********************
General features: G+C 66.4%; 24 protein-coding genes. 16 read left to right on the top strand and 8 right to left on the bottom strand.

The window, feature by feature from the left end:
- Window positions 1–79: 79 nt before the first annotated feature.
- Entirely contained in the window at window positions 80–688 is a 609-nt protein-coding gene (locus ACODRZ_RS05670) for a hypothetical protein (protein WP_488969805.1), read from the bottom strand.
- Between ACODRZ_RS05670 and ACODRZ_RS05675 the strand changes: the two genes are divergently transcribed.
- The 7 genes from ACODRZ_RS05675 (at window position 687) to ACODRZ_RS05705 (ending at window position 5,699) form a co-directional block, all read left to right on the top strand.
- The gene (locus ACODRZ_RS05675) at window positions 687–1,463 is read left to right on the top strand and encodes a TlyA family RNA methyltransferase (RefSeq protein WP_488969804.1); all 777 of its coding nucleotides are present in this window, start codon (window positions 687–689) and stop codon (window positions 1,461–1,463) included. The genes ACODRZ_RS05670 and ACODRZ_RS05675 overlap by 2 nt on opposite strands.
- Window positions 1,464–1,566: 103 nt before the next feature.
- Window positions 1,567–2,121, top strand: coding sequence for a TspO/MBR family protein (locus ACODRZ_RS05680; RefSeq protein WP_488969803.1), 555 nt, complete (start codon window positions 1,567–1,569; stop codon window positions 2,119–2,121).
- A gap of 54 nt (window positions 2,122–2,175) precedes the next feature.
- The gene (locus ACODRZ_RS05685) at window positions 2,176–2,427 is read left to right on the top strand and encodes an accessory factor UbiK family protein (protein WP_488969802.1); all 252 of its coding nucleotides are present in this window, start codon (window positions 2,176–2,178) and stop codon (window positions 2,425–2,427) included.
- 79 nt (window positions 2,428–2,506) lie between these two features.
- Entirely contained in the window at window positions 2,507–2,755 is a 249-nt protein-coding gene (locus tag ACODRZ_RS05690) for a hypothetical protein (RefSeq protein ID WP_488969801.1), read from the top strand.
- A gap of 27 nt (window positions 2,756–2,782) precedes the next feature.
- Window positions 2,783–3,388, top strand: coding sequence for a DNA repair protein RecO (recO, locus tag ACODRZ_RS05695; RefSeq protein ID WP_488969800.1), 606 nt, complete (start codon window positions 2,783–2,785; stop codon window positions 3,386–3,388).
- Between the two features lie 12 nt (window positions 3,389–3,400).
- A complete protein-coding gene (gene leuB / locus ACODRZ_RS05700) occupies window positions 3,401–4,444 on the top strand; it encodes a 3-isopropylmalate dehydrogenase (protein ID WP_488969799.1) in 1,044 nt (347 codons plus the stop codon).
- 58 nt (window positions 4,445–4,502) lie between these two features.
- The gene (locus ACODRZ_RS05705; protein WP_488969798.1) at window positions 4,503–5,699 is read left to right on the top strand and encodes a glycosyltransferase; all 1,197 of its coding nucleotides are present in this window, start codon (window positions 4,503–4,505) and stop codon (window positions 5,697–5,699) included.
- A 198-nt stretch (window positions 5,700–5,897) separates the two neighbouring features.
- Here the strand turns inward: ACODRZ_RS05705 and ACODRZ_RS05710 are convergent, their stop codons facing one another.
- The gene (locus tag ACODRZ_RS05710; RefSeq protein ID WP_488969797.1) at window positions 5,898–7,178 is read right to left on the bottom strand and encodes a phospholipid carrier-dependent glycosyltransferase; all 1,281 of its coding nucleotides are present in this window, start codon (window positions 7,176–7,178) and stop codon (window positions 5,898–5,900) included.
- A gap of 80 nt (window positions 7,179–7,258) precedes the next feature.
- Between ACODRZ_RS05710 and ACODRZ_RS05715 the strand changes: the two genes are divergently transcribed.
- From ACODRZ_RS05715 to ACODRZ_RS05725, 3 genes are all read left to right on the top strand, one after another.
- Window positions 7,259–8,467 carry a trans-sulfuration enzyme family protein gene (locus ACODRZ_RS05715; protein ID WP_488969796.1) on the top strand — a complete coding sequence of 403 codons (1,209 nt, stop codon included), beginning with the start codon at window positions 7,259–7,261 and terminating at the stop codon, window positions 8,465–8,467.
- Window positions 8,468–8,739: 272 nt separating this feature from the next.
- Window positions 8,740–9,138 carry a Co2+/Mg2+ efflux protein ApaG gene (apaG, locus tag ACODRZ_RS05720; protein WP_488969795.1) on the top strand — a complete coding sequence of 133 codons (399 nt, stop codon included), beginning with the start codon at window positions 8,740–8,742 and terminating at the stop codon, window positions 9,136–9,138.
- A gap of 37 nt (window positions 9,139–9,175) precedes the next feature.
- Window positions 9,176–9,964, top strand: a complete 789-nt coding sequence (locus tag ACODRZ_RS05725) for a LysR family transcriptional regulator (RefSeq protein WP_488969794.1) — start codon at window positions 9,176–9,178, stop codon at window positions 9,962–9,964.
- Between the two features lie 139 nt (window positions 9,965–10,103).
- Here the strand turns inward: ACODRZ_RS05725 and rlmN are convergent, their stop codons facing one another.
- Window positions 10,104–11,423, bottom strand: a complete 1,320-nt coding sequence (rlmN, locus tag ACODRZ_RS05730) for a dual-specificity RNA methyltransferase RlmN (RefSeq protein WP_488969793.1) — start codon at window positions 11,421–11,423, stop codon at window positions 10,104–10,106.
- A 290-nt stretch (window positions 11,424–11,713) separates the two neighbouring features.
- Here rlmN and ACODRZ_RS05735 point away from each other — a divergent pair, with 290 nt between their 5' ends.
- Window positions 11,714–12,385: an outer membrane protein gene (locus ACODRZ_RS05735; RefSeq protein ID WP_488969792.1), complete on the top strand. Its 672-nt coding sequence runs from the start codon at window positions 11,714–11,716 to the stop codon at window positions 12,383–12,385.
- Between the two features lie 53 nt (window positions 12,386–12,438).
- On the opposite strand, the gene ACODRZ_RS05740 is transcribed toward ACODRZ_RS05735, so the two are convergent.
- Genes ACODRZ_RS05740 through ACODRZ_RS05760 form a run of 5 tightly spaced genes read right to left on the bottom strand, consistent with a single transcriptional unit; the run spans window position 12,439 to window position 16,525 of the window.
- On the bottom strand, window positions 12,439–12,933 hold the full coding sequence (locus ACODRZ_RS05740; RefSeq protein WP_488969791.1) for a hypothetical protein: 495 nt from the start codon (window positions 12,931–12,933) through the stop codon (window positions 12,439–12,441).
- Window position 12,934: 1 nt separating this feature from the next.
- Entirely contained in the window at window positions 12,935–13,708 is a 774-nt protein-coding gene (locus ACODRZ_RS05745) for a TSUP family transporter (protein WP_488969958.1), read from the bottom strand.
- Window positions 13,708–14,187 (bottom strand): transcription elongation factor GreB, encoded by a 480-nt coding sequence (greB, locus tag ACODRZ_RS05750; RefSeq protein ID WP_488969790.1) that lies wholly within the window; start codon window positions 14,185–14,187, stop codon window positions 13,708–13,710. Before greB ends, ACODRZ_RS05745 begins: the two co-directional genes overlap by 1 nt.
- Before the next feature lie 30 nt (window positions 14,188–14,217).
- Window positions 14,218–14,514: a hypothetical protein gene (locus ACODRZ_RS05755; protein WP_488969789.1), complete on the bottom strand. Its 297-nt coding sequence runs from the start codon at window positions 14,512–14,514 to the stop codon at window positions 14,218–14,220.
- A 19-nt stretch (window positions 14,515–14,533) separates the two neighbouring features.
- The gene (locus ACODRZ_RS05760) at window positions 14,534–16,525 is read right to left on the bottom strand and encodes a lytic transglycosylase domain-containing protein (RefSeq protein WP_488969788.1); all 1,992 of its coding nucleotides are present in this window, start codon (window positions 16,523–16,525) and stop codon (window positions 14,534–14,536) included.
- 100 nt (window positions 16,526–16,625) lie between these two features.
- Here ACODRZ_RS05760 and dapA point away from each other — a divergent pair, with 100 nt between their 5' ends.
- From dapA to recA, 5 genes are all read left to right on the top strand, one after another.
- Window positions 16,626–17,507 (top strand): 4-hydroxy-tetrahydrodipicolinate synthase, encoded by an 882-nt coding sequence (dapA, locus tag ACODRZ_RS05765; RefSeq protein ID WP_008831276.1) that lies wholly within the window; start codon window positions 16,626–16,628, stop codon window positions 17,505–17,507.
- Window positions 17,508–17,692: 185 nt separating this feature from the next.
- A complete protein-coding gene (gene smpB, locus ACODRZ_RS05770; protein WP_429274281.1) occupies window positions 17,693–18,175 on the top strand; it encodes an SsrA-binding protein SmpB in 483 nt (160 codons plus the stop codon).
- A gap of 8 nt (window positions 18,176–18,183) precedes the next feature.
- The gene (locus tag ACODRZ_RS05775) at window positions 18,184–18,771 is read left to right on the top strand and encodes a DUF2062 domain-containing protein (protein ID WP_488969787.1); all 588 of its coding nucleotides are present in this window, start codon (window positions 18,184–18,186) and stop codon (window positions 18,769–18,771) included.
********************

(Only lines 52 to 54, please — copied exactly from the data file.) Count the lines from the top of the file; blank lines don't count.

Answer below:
- Window positions 17,508–17,692: 185 nt separating this feature from the next.
- A complete protein-coding gene (gene smpB, locus ACODRZ_RS05770; protein WP_429274281.1) occupies window positions 17,693–18,175 on the top strand; it encodes an SsrA-binding protein SmpB in 483 nt (160 codons plus the stop codon).
- A gap of 8 nt (window positions 18,176–18,183) precedes the next feature.